You have the ability to raise your “influence quotient” with someone in just five seconds. This may sound unbelievable – but it’s true.
Although many tips focus on sending the right “outer” signals – making an emotional connection, using appropriate verbal and non-verbal language, or asking for a favor – they must be married to the right “inner” motives.
In the best of worlds, influence should be used for good. It should be borne out of genuine passion for something you believe will make the world (or at least your world) a better place. In other words, strategies to influence others that you read about should really stem from the right motive, caring about the other person as a human being, and wanting the best for everyone.
There’s one shift requiring the inner and outer person to work together, which really brings congruency to your motives and outer behaviors: listening. Deep listening.
There’s a big difference between hearing and listening. Listening is what will cause you to become more influential.
Pauline Oliveros, an American composer, actually devoted her life’s work to deep listening, and coined the term after descending 14 feet into an underground cistern to make a recording. This setting was designed to inspire both trained and untrained performers to practice the art of listening and responding to environmental conditions in solo and ensemble situations.
Pauline went on to form the “Deep Listening Band,” to allow new and experienced musicians to practice the art of listening, “integrating principles of improvisation, electronic music, ritual, teaching and meditation.” (Wikipedia)
Pauline once instructed her listeners to “walk so silently until the bottoms of your feet become ears.” Extrapolating from this, one might say that we should still our personal agenda to truly listen – and this is defined as deep listening.
How does this relate to increasing your influence?
Think for a moment. In the coaching world, we say there are really five levels of listening. Here they are, as outlined by Lynn Banis, Ph.D.:
1. Level one is listening for our turn to speak. This can be very irritating to the speaker, because they can sense the listener is only focused on when they’ll get a chance to talk. This means that the conversation follows the listener’s agenda, not the speaker’s. An example might be when you’re talking about a business matter, and when you finish your thought, the listener speaks up and asks how you enjoyed the party last weekend.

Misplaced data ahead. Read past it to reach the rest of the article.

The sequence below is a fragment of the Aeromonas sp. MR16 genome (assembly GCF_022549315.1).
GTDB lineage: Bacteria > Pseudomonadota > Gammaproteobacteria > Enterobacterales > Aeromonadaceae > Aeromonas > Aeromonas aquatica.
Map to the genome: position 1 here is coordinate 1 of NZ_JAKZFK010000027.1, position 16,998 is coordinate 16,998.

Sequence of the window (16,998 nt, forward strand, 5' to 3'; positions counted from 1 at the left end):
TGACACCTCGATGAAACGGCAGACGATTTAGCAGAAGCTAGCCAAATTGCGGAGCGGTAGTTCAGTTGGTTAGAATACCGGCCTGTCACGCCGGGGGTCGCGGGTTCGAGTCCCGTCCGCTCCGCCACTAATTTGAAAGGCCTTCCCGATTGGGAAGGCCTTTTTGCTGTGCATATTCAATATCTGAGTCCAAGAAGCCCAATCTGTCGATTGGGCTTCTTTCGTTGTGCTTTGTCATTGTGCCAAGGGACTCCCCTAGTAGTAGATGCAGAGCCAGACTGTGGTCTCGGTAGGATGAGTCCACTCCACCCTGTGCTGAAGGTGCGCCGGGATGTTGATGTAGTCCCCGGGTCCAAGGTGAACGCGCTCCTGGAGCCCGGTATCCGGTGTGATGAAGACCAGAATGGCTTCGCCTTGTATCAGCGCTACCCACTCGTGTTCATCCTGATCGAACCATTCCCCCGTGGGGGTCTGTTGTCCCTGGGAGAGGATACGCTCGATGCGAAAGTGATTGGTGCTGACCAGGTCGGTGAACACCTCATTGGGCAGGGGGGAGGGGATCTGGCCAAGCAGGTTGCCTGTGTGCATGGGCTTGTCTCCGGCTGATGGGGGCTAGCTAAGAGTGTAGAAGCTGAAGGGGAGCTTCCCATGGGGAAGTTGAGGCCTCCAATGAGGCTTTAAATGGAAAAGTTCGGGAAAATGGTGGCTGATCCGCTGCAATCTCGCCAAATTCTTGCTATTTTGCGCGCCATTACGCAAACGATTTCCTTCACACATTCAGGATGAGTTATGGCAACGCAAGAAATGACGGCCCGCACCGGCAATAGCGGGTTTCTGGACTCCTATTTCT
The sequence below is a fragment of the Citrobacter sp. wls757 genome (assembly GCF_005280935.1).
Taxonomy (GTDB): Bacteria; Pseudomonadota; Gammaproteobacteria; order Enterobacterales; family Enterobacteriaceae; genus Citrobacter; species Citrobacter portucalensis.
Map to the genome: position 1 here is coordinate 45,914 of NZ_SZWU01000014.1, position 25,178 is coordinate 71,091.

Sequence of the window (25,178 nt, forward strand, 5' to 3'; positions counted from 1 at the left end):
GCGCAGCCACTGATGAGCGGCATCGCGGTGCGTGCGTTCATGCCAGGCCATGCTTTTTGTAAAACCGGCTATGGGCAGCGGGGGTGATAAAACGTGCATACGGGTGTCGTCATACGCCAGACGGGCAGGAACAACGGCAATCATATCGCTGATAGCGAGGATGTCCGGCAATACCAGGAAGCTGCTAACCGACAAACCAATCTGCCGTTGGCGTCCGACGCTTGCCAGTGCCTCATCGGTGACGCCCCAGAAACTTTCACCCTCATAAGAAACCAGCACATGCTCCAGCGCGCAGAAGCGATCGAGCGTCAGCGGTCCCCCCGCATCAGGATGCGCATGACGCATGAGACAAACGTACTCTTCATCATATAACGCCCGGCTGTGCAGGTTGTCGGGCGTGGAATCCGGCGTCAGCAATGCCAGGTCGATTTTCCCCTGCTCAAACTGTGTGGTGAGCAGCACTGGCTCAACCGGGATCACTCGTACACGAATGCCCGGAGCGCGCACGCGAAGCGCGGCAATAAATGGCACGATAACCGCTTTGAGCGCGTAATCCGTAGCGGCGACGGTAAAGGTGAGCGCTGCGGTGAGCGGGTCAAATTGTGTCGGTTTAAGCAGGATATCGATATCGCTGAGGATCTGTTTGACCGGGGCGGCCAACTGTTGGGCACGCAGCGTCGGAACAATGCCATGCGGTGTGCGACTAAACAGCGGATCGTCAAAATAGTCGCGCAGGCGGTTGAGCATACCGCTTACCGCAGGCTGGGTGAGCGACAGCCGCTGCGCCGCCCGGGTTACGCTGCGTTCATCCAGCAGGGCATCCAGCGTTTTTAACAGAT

2. Level two is when the listener doesn’t really engage in the conversation, however, when it’s their turn to speak, they give an example of their own experience. For instance, you might be saying that your son really enjoyed soccer camp this summer, and the listener responds by saying their son attended last year and didn’t like it much.
3. Level three listening occurs when the listener gives advice without determining if the speaker wants to hear it. An example of this would be if you’re explaining how you’re having a hard time with your teenager, and the listener begins to tell you how to handle the situation.
4. Level four listening takes place when the listener asks for more information; now we’re getting into real listening. In this case, you might be saying that you’ve had some difficulty getting your manager to buy into your ideas about something, and the listener asks you to tell them more about it.
5. Level five listening is where the listener employs their intuition and more or less reads between the lines to discover the real issue beneath the words. Here you could be saying that you’d better not go out for drinks after work, and the listener asks if you’re worried about your kids being home alone. They hit the nail on the head, and you admit that you really are worried about exactly that and would rather go directly home.